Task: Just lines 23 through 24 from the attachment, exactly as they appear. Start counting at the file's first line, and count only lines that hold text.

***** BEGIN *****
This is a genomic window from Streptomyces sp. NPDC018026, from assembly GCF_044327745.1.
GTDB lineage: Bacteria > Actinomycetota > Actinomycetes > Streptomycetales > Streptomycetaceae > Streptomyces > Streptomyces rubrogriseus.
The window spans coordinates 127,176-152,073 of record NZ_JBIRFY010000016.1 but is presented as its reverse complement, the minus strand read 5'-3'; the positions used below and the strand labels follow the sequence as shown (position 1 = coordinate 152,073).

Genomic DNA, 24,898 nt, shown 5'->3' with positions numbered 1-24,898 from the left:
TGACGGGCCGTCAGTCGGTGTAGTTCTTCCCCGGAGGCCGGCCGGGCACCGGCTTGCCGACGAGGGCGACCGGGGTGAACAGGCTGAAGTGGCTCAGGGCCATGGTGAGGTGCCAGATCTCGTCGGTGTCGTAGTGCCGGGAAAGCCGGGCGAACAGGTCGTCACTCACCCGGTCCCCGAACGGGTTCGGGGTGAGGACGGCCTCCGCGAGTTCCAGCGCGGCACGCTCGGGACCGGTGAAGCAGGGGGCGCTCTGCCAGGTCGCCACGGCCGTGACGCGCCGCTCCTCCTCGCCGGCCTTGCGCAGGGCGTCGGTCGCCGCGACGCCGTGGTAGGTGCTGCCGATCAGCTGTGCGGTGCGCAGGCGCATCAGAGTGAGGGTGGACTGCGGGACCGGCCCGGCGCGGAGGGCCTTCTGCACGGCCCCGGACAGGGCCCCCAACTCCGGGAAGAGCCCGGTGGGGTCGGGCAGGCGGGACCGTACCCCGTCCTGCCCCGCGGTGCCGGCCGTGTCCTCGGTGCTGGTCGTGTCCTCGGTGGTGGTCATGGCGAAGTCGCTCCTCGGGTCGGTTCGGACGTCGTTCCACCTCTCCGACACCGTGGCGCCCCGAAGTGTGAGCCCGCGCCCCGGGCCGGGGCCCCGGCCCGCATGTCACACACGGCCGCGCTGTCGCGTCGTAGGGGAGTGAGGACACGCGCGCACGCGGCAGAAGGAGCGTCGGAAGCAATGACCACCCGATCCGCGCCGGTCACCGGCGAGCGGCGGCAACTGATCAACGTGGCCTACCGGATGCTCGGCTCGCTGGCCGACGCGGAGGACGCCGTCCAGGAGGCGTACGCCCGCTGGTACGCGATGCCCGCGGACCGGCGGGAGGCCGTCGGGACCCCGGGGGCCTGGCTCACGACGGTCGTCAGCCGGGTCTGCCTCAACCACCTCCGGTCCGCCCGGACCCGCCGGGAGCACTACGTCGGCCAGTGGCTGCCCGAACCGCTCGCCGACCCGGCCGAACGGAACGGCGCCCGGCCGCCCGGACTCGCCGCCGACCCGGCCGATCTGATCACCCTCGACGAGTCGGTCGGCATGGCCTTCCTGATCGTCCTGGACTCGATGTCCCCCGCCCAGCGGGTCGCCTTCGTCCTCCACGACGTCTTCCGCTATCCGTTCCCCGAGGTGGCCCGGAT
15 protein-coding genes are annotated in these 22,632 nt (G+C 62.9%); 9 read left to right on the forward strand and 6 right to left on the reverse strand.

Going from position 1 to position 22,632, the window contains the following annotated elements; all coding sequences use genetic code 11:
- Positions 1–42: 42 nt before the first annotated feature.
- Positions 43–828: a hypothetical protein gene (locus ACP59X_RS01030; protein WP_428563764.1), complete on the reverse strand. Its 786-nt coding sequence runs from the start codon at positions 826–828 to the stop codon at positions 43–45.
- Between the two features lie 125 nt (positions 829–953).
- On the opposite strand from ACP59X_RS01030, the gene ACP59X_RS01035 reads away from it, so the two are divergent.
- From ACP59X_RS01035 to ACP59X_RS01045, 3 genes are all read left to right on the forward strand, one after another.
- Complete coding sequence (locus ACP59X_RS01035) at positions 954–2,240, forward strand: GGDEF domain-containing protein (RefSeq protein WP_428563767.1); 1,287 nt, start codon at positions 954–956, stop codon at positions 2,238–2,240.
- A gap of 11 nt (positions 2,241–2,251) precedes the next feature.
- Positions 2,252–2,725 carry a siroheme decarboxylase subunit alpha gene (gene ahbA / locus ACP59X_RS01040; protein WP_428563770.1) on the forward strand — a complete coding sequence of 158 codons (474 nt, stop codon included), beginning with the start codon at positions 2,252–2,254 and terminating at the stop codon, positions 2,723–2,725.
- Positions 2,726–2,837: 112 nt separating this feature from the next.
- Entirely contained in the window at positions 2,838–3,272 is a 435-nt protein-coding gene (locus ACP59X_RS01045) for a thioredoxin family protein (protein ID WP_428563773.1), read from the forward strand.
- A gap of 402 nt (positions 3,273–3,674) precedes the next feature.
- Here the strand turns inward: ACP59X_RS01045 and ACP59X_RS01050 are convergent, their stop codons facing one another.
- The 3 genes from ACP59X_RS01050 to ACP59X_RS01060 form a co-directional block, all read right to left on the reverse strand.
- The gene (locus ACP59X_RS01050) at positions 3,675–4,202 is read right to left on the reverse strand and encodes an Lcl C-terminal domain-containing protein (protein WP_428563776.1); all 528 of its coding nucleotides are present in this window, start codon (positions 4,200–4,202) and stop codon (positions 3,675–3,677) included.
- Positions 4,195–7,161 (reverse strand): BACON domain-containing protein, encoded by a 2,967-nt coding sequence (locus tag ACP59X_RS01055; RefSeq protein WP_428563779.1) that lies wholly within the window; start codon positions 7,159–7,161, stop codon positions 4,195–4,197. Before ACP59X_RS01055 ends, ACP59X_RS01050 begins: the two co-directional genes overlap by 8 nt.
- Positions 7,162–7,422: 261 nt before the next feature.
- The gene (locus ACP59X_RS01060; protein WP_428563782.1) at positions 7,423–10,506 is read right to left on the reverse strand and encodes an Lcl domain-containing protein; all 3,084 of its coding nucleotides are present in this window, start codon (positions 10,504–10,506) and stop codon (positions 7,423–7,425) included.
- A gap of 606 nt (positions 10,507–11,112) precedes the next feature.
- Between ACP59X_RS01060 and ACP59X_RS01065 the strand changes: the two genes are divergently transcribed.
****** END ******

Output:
- Positions 7,162–7,422: 261 nt before the next feature.
- The gene (locus ACP59X_RS01060; protein WP_428563782.1) at positions 7,423–10,506 is read right to left on the reverse strand and encodes an Lcl domain-containing protein; all 3,084 of its coding nucleotides are present in this window, start codon (positions 10,504–10,506) and stop codon (positions 7,423–7,425) included.